2) You seem to be under the impression that developers actually design sites. Maybe in some tiny one-man-show setup, but in the real world a UX/IA specialist designs the user experience, a designer does the visuals, the client signs off on it, and then the developer makes it all happen using whatever tools and techniques are necessary. They don't have the option to "toss it all out" and make it as simple as they like, much as they'd like to. Heck, I have to fight to make sure there's accessible fallback versions of the fancy JS-enhanced UIs everyone designs these days. "Throw it all out"? You live in a dream world buddy, or you do work of extremely limited scope.

          In short, your post is just "get off my lawn!". More and more clients demand rich user experiences, and this will continue to grow. Welcome to 2010.

      • Faster javacript is also good when you visit Websites that were written by your Redneck third cousin who is also your wife (i.e. none too bright):

        For example NBC.com's feedback site made my firefox freeze for about 10 seconds when I visited it yesterday. 6ms faster response on a "good" javascipt site might translate to a full second faster on a poorly-coded site..... i.e. waiting 9 seconds to "unfreeze" nbc.com instead of 10 seconds. For me that would make it worth switching from Chrome to Firefox.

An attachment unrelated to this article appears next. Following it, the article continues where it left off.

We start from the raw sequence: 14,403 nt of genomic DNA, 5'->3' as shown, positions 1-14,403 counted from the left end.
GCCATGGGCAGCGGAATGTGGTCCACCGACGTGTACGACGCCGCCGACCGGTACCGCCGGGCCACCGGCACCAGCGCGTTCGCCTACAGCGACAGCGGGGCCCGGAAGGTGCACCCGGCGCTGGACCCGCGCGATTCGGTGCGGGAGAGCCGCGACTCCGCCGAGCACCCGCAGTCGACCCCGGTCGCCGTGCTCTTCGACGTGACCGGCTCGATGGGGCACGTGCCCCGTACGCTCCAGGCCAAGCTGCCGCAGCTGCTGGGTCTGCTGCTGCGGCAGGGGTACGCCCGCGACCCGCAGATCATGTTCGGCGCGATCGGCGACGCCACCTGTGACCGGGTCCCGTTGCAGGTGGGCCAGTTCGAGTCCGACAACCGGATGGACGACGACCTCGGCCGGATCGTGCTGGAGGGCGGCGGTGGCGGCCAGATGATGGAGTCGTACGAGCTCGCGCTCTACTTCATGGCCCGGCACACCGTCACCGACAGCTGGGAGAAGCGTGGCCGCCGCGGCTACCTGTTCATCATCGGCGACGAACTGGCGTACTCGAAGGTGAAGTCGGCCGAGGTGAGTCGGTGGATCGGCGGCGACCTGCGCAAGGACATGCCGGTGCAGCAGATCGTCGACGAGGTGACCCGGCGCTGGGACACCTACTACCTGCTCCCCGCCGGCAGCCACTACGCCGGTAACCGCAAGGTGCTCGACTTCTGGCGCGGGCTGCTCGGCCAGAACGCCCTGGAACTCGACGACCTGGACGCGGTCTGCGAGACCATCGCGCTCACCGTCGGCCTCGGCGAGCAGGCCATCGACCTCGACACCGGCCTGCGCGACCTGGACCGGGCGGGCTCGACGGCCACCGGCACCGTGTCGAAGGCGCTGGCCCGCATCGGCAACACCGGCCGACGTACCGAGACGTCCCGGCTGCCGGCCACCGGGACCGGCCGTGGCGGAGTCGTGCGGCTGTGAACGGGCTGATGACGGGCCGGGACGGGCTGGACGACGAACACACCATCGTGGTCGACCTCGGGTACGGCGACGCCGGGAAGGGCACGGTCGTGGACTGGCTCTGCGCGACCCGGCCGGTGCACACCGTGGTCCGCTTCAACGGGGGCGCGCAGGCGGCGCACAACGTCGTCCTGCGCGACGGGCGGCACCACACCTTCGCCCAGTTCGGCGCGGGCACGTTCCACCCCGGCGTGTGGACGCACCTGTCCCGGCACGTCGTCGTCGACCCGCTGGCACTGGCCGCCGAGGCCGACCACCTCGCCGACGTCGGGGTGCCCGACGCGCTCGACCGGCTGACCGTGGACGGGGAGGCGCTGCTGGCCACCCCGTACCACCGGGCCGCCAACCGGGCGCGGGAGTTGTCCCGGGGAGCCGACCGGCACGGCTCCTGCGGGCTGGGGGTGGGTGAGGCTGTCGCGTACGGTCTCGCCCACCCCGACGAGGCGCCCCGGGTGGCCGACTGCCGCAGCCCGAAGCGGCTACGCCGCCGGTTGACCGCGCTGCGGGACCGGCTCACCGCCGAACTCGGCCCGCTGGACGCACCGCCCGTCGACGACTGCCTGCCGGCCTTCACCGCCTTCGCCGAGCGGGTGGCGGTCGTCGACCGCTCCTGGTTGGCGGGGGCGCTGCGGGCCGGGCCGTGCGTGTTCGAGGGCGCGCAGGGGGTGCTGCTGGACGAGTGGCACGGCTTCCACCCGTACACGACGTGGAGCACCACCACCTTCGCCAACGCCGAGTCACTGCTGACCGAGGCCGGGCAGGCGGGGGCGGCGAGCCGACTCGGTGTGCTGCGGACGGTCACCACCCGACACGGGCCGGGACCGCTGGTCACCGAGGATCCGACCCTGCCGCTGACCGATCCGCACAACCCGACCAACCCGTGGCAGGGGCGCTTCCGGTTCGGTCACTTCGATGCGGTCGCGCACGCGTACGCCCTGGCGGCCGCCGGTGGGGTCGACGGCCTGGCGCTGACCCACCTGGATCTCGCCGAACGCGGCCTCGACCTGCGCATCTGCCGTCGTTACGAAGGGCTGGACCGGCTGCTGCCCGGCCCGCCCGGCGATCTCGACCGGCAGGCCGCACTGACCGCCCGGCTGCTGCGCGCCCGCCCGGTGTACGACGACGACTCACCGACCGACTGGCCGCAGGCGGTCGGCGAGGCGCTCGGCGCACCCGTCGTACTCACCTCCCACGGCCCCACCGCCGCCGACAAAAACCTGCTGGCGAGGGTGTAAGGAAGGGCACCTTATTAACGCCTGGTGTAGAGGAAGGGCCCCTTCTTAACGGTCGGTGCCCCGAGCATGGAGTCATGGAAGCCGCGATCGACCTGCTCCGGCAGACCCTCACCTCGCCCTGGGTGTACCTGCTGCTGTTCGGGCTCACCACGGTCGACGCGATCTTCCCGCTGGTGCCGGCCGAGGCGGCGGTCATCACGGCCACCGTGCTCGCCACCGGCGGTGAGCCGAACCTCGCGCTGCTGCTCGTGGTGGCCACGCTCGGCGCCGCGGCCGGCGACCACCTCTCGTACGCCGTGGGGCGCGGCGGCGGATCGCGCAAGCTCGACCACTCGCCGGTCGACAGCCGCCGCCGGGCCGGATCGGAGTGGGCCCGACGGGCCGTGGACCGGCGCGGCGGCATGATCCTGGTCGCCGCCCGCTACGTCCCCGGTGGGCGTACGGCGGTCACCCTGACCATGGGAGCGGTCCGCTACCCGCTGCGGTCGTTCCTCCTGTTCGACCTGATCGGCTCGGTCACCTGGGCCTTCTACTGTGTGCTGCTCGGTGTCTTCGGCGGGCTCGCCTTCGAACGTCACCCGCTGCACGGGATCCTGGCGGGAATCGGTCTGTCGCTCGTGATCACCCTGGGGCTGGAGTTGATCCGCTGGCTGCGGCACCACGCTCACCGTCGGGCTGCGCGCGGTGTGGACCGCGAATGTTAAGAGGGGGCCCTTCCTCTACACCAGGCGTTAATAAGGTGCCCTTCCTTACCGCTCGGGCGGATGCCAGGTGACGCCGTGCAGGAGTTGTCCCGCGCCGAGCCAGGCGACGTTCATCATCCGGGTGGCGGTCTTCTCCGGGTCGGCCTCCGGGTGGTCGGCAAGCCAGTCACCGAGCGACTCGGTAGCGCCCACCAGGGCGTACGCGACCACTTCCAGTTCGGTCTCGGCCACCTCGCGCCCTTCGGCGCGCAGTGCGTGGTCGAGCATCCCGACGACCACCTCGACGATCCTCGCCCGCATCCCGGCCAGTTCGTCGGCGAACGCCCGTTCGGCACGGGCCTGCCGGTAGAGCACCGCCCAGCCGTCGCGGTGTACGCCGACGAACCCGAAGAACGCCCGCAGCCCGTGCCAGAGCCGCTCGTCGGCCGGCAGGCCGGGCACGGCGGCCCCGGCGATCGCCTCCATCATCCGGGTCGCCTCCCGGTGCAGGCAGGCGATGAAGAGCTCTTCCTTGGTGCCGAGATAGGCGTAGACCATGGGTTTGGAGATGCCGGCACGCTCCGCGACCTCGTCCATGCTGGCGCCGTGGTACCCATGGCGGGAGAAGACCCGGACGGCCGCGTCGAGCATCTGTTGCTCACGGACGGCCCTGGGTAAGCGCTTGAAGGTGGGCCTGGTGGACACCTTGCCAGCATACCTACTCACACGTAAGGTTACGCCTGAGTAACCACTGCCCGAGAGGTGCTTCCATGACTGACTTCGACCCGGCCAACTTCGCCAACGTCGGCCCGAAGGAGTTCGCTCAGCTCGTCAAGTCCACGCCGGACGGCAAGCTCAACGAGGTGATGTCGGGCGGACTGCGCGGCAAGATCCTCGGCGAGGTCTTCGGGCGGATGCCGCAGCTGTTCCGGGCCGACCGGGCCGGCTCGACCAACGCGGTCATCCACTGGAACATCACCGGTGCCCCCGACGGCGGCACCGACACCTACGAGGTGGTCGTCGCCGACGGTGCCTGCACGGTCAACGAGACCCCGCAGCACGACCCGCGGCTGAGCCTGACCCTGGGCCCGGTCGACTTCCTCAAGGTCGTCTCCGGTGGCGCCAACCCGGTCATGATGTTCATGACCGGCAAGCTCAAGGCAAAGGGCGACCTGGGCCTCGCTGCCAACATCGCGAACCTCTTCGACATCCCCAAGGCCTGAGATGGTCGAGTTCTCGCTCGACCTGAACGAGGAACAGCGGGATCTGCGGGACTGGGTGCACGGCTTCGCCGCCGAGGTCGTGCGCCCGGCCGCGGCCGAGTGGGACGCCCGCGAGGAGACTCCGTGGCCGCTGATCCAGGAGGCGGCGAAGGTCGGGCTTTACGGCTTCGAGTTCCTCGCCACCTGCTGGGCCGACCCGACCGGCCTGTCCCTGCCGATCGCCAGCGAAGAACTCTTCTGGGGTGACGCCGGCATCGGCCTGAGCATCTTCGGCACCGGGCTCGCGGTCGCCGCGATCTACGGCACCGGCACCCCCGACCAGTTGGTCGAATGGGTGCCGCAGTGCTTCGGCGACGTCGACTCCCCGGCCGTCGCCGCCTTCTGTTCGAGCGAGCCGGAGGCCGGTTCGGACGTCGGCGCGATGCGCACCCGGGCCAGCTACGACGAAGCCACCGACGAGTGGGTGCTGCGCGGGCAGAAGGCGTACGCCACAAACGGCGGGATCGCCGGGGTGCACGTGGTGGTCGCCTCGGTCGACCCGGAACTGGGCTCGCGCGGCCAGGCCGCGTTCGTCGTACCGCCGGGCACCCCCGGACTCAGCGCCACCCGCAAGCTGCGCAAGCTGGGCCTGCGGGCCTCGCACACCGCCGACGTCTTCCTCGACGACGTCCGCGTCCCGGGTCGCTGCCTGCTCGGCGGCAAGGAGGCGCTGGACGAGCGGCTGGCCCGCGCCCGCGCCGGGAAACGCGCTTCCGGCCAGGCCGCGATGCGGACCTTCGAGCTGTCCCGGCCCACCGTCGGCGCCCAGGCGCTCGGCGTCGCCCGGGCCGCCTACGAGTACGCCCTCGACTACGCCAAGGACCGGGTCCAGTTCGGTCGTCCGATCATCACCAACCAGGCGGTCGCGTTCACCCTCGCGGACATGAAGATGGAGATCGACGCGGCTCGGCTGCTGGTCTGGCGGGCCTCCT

• >>>worth switching from Chrome to Firefox

          Or SeaMonkey which I've been trying these last few days. It has the same engine as FF4 but with far less bloat (~150,000 vs. ~300,000 kilobytes). Copied from another guy's post yesterday:

          Q: Why not use Firefox instead of Seamonkey?

          A: "Yes, Firefox web browser, Thunderbird email and news client, Sunbird Calendar, and NVU HTML editor are useful programs. The Mozilla/SeaMonkey suite, with all of this functionality, is about 11M compressed, whereas the separa

          • by sznupi (719324)

            Seamonkey definitely feels snappier than FF every time I try it, and able to gracefully withstand much heavier browsing (why? Less reckless code in UI / more cautious with changes there / doesn't have to accommodate extensions? UI which, running also via js, isn't the most speedy type by design...); a bit funny, considering the stated goals at the start of Phoenix effort.